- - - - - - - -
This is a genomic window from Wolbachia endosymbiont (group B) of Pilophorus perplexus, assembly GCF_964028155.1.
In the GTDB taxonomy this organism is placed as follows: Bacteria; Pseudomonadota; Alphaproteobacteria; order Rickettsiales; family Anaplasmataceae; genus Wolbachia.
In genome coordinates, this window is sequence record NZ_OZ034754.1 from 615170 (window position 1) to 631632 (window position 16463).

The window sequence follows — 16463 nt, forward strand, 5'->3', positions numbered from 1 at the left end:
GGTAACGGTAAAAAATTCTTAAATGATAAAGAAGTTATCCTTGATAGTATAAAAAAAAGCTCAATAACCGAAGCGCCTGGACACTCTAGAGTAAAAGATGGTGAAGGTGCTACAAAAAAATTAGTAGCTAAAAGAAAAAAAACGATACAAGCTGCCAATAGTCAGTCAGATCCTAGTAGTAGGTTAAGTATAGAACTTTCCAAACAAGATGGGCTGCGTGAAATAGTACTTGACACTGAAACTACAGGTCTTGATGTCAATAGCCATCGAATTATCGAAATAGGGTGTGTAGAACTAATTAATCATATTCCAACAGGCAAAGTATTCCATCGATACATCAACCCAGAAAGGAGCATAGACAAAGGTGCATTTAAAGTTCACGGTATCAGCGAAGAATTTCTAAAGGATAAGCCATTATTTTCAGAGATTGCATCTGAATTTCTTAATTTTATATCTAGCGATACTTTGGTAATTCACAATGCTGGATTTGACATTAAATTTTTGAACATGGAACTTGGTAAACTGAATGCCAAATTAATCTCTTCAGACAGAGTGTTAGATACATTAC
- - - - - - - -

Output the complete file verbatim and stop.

This is a genomic window from Wolbachia endosymbiont (group B) of Pilophorus perplexus, assembly GCF_964028155.1.
In the GTDB taxonomy this organism is placed as follows: Bacteria; Pseudomonadota; Alphaproteobacteria; order Rickettsiales; family Anaplasmataceae; genus Wolbachia.
In genome coordinates, this window is sequence record NZ_OZ034754.1 from 615170 (window position 1) to 631632 (window position 16463).

The window sequence follows — 16463 nt, forward strand, 5'->3', positions numbered from 1 at the left end:
GGTAACGGTAAAAAATTCTTAAATGATAAAGAAGTTATCCTTGATAGTATAAAAAAAAGCTCAATAACCGAAGCGCCTGGACACTCTAGAGTAAAAGATGGTGAAGGTGCTACAAAAAAATTAGTAGCTAAAAGAAAAAAAACGATACAAGCTGCCAATAGTCAGTCAGATCCTAGTAGTAGGTTAAGTATAGAACTTTCCAAACAAGATGGGCTGCGTGAAATAGTACTTGACACTGAAACTACAGGTCTTGATGTCAATAGCCATCGAATTATCGAAATAGGGTGTGTAGAACTAATTAATCATATTCCAACAGGCAAAGTATTCCATCGATACATCAACCCAGAAAGGAGCATAGACAAAGGTGCATTTAAAGTTCACGGTATCAGCGAAGAATTTCTAAAGGATAAGCCATTATTTTCAGAGATTGCATCTGAATTTCTTAATTTTATATCTAGCGATACTTTGGTAATTCACAATGCTGGATTTGACATTAAATTTTTGAACATGGAACTTGGTAAACTGAATGCCAAATTAATCTCTTCAGACAGAGTGTTAGATACATTAC